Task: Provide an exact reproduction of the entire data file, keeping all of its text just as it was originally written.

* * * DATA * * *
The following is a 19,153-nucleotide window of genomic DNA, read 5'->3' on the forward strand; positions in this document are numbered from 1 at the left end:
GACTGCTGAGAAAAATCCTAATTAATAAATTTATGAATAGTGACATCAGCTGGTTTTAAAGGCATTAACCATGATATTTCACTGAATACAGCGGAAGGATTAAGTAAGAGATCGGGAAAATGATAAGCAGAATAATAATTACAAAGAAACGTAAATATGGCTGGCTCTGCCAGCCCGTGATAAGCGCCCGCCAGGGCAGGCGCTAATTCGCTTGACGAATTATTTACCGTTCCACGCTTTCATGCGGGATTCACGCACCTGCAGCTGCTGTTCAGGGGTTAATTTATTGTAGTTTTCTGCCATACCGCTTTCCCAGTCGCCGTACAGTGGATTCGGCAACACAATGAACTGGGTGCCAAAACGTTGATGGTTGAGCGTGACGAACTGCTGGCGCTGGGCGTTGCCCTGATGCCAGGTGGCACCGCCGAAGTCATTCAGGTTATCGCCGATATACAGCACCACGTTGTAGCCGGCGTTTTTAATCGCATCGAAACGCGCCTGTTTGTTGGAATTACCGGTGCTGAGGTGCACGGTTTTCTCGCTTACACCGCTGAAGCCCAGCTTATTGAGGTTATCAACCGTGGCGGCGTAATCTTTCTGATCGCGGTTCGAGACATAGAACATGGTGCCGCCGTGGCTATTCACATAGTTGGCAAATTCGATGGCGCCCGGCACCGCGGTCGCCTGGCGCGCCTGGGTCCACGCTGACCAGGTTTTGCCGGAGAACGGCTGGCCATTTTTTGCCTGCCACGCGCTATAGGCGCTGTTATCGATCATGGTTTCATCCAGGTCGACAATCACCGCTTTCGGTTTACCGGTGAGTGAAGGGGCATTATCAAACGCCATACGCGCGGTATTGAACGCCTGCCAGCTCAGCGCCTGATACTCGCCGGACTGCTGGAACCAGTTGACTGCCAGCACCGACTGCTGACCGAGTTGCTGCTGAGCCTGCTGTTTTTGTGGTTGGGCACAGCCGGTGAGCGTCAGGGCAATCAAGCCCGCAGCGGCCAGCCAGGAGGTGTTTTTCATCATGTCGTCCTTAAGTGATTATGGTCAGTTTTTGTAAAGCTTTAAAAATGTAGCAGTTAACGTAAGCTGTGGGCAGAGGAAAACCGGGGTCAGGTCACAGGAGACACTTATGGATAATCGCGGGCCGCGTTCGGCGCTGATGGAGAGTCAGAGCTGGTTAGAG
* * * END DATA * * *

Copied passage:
The following is a 19,153-nucleotide window of genomic DNA, read 5'->3' on the forward strand; positions in this document are numbered from 1 at the left end:
GACTGCTGAGAAAAATCCTAATTAATAAATTTATGAATAGTGACATCAGCTGGTTTTAAAGGCATTAACCATGATATTTCACTGAATACAGCGGAAGGATTAAGTAAGAGATCGGGAAAATGATAAGCAGAATAATAATTACAAAGAAACGTAAATATGGCTGGCTCTGCCAGCCCGTGATAAGCGCCCGCCAGGGCAGGCGCTAATTCGCTTGACGAATTATTTACCGTTCCACGCTTTCATGCGGGATTCACGCACCTGCAGCTGCTGTTCAGGGGTTAATTTATTGTAGTTTTCTGCCATACCGCTTTCCCAGTCGCCGTACAGTGGATTCGGCAACACAATGAACTGGGTGCCAAAACGTTGATGGTTGAGCGTGACGAACTGCTGGCGCTGGGCGTTGCCCTGATGCCAGGTGGCACCGCCGAAGTCATTCAGGTTATCGCCGATATACAGCACCACGTTGTAGCCGGCGTTTTTAATCGCATCGAAACGCGCCTGTTTGTTGGAATTACCGGTGCTGAGGTGCACGGTTTTCTCGCTTACACCGCTGAAGCCCAGCTTATTGAGGTTATCAACCGTGGCGGCGTAATCTTTCTGATCGCGGTTCGAGACATAGAACATGGTGCCGCCGTGGCTATTCACATAGTTGGCAAATTCGATGGCGCCCGGCACCGCGGTCGCCTGGCGCGCCTGGGTCCACGCTGACCAGGTTTTGCCGGAGAACGGCTGGCCATTTTTTGCCTGCCACGCGCTATAGGCGCTGTTATCGATCATGGTTTCATCCAGGTCGACAATCACCGCTTTCGGTTTACCGGTGAGTGAAGGGGCATTATCAAACGCCATACGCGCGGTATTGAACGCCTGCCAGCTCAGCGCCTGATACTCGCCGGACTGCTGGAACCAGTTGACTGCCAGCACCGACTGCTGACCGAGTTGCTGCTGAGCCTGCTGTTTTTGTGGTTGGGCACAGCCGGTGAGCGTCAGGGCAATCAAGCCCGCAGCGGCCAGCCAGGAGGTGTTTTTCATCATGTCGTCCTTAAGTGATTATGGTCAGTTTTTGTAAAGCTTTAAAAATGTAGCAGTTAACGTAAGCTGTGGGCAGAGGAAAACCGGGGTCAGGTCACAGGAGACACTTATGGATAATCGCGGGCCGCGTTCGGCGCTGATGGAGAGTCAGAGCTGGTTAGAG